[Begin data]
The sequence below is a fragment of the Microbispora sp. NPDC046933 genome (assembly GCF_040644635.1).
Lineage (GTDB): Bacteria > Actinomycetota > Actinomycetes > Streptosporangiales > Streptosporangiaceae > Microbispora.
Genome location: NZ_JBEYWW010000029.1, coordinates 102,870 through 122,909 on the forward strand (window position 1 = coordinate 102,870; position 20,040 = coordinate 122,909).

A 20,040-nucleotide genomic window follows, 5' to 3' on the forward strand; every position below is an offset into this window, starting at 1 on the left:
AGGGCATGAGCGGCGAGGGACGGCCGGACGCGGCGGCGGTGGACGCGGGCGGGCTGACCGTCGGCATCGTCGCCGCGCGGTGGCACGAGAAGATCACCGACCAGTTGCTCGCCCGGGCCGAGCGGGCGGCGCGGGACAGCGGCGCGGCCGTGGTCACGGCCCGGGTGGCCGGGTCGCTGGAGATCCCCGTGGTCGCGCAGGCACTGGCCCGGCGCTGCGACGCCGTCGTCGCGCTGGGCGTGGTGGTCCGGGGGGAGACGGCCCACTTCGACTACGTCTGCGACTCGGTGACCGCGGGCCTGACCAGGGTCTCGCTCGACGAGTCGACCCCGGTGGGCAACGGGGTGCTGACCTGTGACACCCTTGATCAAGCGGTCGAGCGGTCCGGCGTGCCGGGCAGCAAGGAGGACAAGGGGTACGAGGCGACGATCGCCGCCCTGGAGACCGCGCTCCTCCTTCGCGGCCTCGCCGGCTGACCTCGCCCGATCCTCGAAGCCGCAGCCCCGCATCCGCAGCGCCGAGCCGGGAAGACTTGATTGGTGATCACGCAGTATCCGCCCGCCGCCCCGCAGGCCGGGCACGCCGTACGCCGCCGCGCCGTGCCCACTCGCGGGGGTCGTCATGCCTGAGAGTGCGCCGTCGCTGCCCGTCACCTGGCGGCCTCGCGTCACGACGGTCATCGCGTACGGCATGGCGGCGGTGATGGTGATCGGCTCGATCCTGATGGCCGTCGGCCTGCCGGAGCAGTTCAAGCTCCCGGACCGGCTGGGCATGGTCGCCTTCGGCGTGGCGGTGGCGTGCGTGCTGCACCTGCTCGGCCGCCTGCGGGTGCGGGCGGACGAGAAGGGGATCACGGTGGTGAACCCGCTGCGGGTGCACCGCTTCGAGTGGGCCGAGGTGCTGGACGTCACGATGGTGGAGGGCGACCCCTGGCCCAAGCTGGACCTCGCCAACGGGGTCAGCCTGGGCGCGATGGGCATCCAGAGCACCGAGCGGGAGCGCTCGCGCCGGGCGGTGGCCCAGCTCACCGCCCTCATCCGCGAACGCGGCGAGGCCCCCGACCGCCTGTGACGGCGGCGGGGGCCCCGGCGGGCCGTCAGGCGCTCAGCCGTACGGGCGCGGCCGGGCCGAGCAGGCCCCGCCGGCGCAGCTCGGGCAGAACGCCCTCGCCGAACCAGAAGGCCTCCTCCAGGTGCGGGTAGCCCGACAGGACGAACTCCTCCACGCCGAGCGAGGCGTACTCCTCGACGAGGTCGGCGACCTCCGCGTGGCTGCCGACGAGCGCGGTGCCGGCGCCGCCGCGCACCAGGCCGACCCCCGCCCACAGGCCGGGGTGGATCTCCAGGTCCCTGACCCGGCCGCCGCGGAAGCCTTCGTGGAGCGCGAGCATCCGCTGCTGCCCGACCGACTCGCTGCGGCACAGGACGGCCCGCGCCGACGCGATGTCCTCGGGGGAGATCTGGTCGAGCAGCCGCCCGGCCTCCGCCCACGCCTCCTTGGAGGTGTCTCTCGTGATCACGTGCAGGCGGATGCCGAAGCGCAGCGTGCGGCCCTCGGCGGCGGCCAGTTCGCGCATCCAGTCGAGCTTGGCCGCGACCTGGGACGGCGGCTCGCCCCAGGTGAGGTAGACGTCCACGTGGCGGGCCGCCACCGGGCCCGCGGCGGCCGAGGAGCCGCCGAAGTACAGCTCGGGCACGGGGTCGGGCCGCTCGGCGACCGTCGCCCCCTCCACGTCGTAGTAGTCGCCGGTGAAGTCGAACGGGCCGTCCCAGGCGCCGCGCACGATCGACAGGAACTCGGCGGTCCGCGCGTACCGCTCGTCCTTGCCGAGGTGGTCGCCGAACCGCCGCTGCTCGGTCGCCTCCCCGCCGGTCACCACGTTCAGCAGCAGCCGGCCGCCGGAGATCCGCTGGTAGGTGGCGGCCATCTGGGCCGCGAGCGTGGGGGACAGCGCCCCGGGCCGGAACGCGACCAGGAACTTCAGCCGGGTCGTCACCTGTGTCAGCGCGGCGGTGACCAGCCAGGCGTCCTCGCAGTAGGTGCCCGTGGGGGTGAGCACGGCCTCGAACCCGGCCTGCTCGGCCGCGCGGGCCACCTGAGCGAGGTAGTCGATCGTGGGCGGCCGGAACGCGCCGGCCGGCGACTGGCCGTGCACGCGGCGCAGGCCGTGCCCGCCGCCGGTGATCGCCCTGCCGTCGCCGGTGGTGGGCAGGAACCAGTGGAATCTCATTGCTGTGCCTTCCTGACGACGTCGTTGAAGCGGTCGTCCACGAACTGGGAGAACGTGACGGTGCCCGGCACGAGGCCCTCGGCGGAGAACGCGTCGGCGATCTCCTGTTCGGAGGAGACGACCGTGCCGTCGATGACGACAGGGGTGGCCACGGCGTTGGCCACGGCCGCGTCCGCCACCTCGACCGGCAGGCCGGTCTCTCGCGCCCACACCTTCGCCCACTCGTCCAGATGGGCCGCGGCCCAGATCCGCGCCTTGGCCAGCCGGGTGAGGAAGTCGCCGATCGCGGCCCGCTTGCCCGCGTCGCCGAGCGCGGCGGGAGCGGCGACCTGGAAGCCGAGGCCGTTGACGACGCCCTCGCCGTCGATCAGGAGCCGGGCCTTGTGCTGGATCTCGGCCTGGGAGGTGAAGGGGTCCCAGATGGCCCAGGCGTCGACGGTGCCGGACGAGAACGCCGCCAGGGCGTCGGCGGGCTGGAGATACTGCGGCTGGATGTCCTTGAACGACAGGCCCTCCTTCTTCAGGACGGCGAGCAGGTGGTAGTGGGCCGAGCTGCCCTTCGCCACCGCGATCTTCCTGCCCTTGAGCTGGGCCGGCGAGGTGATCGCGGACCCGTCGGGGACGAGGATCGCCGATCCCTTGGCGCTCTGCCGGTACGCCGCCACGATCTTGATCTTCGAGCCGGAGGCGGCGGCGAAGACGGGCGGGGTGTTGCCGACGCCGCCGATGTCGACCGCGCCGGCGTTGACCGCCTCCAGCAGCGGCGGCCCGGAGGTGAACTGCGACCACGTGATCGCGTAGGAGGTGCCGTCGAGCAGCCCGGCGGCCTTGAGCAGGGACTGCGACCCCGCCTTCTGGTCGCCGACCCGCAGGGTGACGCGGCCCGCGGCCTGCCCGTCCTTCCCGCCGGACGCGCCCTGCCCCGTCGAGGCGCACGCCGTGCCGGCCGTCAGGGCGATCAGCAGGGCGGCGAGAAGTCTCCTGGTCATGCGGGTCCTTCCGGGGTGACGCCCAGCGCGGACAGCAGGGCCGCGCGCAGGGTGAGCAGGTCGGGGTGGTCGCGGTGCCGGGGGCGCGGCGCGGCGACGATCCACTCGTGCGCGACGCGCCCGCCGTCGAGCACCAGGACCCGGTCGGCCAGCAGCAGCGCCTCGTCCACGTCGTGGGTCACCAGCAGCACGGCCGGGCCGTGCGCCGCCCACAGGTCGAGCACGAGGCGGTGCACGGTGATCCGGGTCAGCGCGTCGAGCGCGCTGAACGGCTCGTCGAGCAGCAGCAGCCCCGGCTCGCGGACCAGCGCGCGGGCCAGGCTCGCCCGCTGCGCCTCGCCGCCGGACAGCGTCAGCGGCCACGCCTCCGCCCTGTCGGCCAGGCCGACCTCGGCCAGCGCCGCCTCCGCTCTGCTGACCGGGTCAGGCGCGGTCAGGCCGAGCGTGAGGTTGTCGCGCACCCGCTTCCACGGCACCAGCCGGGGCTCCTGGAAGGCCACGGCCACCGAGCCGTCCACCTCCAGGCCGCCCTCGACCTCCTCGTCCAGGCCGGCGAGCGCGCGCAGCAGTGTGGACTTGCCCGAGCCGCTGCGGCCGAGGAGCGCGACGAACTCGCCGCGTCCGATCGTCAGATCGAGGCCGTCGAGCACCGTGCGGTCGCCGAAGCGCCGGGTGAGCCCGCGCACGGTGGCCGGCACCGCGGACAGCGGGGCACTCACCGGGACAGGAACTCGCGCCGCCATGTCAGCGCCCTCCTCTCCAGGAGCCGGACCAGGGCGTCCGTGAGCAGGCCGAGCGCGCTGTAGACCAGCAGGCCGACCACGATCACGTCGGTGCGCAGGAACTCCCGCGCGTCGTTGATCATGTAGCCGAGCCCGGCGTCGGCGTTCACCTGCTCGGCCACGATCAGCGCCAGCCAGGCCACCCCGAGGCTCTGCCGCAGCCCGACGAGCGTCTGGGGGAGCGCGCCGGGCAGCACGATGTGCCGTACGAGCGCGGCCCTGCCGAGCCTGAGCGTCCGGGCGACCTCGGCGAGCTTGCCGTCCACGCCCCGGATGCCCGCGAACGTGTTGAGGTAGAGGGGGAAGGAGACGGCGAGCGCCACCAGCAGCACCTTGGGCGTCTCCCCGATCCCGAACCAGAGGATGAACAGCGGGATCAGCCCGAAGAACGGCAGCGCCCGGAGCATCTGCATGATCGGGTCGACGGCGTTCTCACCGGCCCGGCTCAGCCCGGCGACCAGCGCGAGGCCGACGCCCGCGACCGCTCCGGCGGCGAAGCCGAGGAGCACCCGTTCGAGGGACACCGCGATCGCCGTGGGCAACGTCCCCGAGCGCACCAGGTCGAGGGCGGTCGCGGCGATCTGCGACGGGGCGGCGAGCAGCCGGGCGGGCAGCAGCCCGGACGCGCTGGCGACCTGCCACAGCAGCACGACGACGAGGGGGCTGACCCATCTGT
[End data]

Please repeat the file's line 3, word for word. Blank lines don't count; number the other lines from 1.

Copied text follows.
Genome location: NZ_JBEYWW010000029.1, coordinates 102,870 through 122,909 on the forward strand (window position 1 = coordinate 102,870; position 20,040 = coordinate 122,909).